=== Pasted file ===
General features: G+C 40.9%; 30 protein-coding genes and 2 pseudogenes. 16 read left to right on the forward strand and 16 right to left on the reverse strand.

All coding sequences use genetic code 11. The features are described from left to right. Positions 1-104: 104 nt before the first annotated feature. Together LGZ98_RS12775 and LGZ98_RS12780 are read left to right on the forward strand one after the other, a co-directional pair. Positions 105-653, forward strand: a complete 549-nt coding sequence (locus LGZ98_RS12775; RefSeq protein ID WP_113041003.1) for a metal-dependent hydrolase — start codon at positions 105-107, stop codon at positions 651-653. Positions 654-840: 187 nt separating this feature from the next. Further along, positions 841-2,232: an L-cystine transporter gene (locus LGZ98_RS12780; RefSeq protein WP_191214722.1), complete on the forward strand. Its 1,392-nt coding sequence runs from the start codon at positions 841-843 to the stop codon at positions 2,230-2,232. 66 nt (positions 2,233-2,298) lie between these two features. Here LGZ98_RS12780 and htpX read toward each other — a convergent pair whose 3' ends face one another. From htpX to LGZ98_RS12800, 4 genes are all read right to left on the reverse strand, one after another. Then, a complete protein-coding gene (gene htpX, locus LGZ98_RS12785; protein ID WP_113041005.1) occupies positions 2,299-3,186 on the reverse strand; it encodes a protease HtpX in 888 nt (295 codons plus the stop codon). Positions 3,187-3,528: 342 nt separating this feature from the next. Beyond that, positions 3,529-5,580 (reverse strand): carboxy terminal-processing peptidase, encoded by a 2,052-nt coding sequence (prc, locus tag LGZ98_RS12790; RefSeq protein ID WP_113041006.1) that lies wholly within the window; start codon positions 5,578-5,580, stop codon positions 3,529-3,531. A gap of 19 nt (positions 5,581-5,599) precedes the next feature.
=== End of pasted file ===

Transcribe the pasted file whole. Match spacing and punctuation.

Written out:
General features: G+C 40.9%; 30 protein-coding genes and 2 pseudogenes. 16 read left to right on the forward strand and 16 right to left on the reverse strand.

All coding sequences use genetic code 11. The features are described from left to right. Positions 1-104: 104 nt before the first annotated feature. Together LGZ98_RS12775 and LGZ98_RS12780 are read left to right on the forward strand one after the other, a co-directional pair. Positions 105-653, forward strand: a complete 549-nt coding sequence (locus LGZ98_RS12775; RefSeq protein ID WP_113041003.1) for a metal-dependent hydrolase — start codon at positions 105-107, stop codon at positions 651-653. Positions 654-840: 187 nt separating this feature from the next. Further along, positions 841-2,232: an L-cystine transporter gene (locus LGZ98_RS12780; RefSeq protein WP_191214722.1), complete on the forward strand. Its 1,392-nt coding sequence runs from the start codon at positions 841-843 to the stop codon at positions 2,230-2,232. 66 nt (positions 2,233-2,298) lie between these two features. Here LGZ98_RS12780 and htpX read toward each other — a convergent pair whose 3' ends face one another. From htpX to LGZ98_RS12800, 4 genes are all read right to left on the reverse strand, one after another. Then, a complete protein-coding gene (gene htpX, locus LGZ98_RS12785; protein ID WP_113041005.1) occupies positions 2,299-3,186 on the reverse strand; it encodes a protease HtpX in 888 nt (295 codons plus the stop codon). Positions 3,187-3,528: 342 nt separating this feature from the next. Beyond that, positions 3,529-5,580 (reverse strand): carboxy terminal-processing peptidase, encoded by a 2,052-nt coding sequence (prc, locus tag LGZ98_RS12790; RefSeq protein ID WP_113041006.1) that lies wholly within the window; start codon positions 5,578-5,580, stop codon positions 3,529-3,531. A gap of 19 nt (positions 5,581-5,599) precedes the next feature.